Toward Functionalization of Thermoresponsive Poly(N-vinyl-2-pyrrolidone)

Chen, Guang-Tao and Wang, Chun-Hao and Zhang, Jiaguang and Wang, Yang and Zhang, Rui and Du, Fu-Sheng and Yan, Ning and Kou, Yuan and Li, Zi-Chen (2010) Toward Functionalization of Thermoresponsive Poly(N-vinyl-2-pyrrolidone). Macromolecules, 43 (23). pp. 9972-9981. ISSN 0024-9297

Full content URL: http://doi.org/10.1021/ma101636m

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Item Type:Article
Item Status:Live Archive

Abstract

A series of new monomers with different substituents at the 3-position of N-vinyl-2-pyrrolidone (NVP) were synthesized. The substituents include simple alkyl (methyl, ethyl, propyl, and isopropyl), ether (methoxy ethyl and ethoxy ethyl), and functional groups (e.g., aldehyde, epoxy, and acetylene). These monomers were (co)polymerized radically to produce a family of (co)polymers based on poly(N-vinyl-2-pyrrolidone) (PVP), and the copolymer compositions could be controlled through varying comonomer feed ratio. When the monomers are substituted with ethyl-, methyl-, or ether-containing alkyl chains, their homopolymers are soluble in cold water but display sensitive and reversible phase transition upon heating to a cloud point temperature (CP). Control over CP of homopolymers was achieved by changing the hydrophilicity of the substituents. CP could also be tuned by copolymerization of different monomers or adding NaCl to the polymer aqueous solution. The mechanism of the thermoresponsive properties was studied by temperature-dependent 1H NMR and microcalorimetry. The results confirmed that the phase transitions of (co)polymers bearing ether substituents were less cooperative with lower phase transition enthalpy and less dehydration even at temperatures well above the CP, and the transition is predominately liquid to liquid. In addition, aldehyde, epoxy, and acetylene groups were introduced to the (co)polymer chains as reactive groups; model reactions of these groups with other molecules were very efficient and simple. Thus, these polymers can subsequently be modified to impart additional functionality to be used as thermoresponsive polymers for bioconjugation. Finally, these polymers are demonstrated to be at least as biocompatible as PVP.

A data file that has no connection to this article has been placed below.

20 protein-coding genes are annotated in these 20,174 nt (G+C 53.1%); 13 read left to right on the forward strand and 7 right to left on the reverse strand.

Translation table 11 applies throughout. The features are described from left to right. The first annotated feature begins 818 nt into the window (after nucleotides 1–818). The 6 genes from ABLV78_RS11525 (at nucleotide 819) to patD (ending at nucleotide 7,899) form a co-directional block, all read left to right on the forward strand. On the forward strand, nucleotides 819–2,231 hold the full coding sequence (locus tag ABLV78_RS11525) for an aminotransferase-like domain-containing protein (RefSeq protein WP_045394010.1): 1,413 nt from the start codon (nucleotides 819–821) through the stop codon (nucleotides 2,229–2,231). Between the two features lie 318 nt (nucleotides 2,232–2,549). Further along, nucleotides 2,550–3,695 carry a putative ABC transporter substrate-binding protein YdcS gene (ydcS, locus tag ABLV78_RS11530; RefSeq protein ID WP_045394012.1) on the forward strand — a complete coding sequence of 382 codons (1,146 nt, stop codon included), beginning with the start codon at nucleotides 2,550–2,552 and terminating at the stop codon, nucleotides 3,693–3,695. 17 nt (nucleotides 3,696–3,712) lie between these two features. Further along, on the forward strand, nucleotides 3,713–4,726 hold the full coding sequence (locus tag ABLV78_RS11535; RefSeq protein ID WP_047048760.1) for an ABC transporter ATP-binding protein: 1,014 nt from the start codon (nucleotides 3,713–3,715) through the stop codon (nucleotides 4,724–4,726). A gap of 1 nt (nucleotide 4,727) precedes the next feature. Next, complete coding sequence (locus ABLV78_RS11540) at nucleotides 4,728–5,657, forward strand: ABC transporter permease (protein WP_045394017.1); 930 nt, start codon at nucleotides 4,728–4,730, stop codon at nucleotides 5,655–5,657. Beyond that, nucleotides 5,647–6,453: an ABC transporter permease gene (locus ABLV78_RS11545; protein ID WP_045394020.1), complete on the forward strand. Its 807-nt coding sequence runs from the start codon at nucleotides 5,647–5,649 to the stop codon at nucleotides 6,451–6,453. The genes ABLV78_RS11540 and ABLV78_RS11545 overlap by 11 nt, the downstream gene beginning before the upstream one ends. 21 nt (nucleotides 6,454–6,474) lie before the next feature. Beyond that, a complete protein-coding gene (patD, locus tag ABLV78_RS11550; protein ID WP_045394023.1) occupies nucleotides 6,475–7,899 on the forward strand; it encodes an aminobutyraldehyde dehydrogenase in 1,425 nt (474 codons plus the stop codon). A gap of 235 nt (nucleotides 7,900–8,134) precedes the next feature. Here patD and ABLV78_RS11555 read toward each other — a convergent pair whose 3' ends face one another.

Additional Information:The final published version of this article is available online at https://pubs.acs.org/doi/abs/10.1021/ma101636m
Keywords:PVP
Subjects:F Physical Sciences > F162 Polymer Chemistry
Divisions:College of Science > School of Chemistry
ID Code:30573
Deposited On:13 Aug 2018 13:14

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